Isn’t this the coolest thing ever? It was featured in Woman’s World, the March 10 issue. Of course they didn’t mention me or Evinrude or Miss Gloria, but if the ladies who buy the magazine read the book, they’ll find out soon enough who’s who.

So you might think that I could rest on my laurels for a while–eat some good meals and write up a few easy reviews. But no, that’s not how this mystery business works. We’re on to the fifth Key West adventure–in fact it’s due out in December.

And I found some notes on my writer’s desk that made me very, very nervous. Things like: What would make Hayley’s life more difficult? What would test her physically, emotionally, morally? What might expose her deeper side to the world?

Good gravy, can a character not get a rest? What do you think, how worried should I be?

You can find Lucy Burdette’s Hayley Snow Key West mysteries wherever books are sold. Find out more about the books on Facebook, Pinterest, or Twitter.


Posted on September 7, 2014 - by

Deadly Advice #ebook #mystery #RobertaIsleib

LUCY BURDETTE: I have often wondered whether the mystery series I wrote before the food critic mysteries might have gotten more traction if it had been published in the era of ebooks and social media. No way to tell, of course, but the happy news is that the first book in the series, DEADLY ADVICE (written as Roberta Isleib), is now available for Kindle.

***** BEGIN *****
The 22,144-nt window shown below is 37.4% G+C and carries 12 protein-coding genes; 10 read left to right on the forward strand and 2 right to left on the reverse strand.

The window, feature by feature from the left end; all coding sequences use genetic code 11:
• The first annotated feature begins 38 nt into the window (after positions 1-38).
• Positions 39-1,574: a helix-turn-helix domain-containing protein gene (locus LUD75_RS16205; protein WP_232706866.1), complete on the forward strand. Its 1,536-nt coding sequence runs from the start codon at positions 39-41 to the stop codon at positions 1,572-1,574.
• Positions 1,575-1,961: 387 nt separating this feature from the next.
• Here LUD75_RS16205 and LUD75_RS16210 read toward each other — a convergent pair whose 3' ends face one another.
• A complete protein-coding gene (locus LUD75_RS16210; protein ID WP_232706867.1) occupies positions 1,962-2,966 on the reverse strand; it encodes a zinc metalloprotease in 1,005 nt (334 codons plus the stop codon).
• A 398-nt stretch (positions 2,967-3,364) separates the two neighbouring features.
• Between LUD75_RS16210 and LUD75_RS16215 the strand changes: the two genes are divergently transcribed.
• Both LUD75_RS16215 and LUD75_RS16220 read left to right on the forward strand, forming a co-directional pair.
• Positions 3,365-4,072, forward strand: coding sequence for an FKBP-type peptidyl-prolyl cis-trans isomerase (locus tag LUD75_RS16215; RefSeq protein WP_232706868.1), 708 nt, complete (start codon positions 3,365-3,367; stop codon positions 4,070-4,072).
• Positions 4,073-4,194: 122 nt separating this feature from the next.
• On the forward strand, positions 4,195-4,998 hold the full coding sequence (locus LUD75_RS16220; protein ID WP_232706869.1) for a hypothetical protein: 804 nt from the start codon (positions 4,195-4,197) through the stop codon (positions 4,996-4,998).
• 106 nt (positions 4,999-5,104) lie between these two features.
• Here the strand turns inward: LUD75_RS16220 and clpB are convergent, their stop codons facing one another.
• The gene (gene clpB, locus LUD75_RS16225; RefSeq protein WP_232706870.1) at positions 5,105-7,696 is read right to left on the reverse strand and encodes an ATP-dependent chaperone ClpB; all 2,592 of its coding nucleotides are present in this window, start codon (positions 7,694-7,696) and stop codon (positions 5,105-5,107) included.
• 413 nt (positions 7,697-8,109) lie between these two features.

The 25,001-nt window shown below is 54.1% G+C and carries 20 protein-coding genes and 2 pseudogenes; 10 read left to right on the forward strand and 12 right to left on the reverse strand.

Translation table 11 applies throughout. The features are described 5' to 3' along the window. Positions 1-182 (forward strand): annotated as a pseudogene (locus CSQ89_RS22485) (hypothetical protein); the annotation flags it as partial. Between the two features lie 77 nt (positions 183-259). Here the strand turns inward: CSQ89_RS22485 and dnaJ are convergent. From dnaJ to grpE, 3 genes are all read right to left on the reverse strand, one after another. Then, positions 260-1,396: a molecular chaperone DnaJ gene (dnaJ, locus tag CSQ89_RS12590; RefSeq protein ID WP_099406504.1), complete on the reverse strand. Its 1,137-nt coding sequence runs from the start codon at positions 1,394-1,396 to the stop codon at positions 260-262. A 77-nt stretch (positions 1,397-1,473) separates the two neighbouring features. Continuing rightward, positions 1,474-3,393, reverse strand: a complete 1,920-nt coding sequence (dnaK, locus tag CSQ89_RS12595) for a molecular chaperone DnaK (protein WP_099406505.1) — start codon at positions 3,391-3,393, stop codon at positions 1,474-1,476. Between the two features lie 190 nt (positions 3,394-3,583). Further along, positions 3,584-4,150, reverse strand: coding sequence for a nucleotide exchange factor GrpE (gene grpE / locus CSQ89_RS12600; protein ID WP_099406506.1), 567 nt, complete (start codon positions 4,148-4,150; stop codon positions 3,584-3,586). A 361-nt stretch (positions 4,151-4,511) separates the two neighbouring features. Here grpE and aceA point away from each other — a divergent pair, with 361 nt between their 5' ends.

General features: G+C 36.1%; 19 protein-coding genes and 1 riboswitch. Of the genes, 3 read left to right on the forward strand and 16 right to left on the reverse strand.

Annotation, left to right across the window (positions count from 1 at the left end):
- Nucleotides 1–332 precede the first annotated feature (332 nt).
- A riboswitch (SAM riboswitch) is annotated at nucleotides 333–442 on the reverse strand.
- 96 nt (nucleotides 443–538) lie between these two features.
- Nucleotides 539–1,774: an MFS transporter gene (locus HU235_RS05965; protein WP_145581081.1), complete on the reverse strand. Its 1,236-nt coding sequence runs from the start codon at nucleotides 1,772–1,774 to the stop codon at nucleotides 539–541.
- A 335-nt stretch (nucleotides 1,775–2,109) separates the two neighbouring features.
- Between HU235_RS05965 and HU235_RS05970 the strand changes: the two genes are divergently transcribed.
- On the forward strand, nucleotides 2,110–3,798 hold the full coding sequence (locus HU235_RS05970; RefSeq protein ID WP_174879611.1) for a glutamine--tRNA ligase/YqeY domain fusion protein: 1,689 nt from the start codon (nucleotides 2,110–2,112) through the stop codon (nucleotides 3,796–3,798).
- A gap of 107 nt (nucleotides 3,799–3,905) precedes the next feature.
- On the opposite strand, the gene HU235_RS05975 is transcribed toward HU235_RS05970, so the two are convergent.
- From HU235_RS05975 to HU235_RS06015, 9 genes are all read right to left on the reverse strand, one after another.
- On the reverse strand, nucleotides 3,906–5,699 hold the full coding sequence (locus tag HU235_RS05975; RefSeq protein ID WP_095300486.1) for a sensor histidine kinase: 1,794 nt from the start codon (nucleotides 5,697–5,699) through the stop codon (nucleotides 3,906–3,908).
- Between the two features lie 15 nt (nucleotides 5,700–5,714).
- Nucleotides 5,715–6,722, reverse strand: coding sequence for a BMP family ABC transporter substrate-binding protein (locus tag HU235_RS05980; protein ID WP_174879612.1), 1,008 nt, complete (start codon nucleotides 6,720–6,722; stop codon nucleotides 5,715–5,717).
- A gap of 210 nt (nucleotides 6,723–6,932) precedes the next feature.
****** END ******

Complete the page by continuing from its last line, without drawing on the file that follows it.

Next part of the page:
The book stars Dr. Rebecca Butterman, a clinical psychologist and advice columnist living in Connecticut. She works out of an office in New Haven (in the same building where I had my private practice,) and she explores many of the places on the Connecticut shoreline that I’ve grown to know and love.

Although this series is a little edgier than the food critic mysteries, the books are close to my heart because they draw so much from my previous career as a psychologist. In a poignant coincidence, given the terrible news two weeks ago about Robin Williams, DEADLY ADVICE opens with the mysterious suicide of Dr. Butterman’s neighbor. She feels doubly troubled about this death, thinking she should have noticed something was wrong–both as a professional and as a neighbor.

In addition to my sleuth’s background, that opening scene is also rooted in my graduate school days. During my final year, newly separated, I lived in an anonymous apartment complex with only a nodding acquaintance of the other residents. Each morning, my taciturn next-door neighbor left for work at 7:30, returning by six. Some nights she’d cook one hamburger on the grill outside her door. Medium well, I’d think, considering the time it sat on the coals. How sad, I’d think. Is that me? I’d wonder next.

One evening, I came home from the library and noticed a small U-Haul parked in front of her apartment. An older couple was loading the contents of her place into the van. Over coffee the next morning, I skimmed the newspaper as usual, and noticed a small article near the bottom of an interior page. Based on this paragraph, I realized that my neighbor had shot herself several days earlier. Her body had lain in the apartment next to mine for over forty-eight hours before someone found her.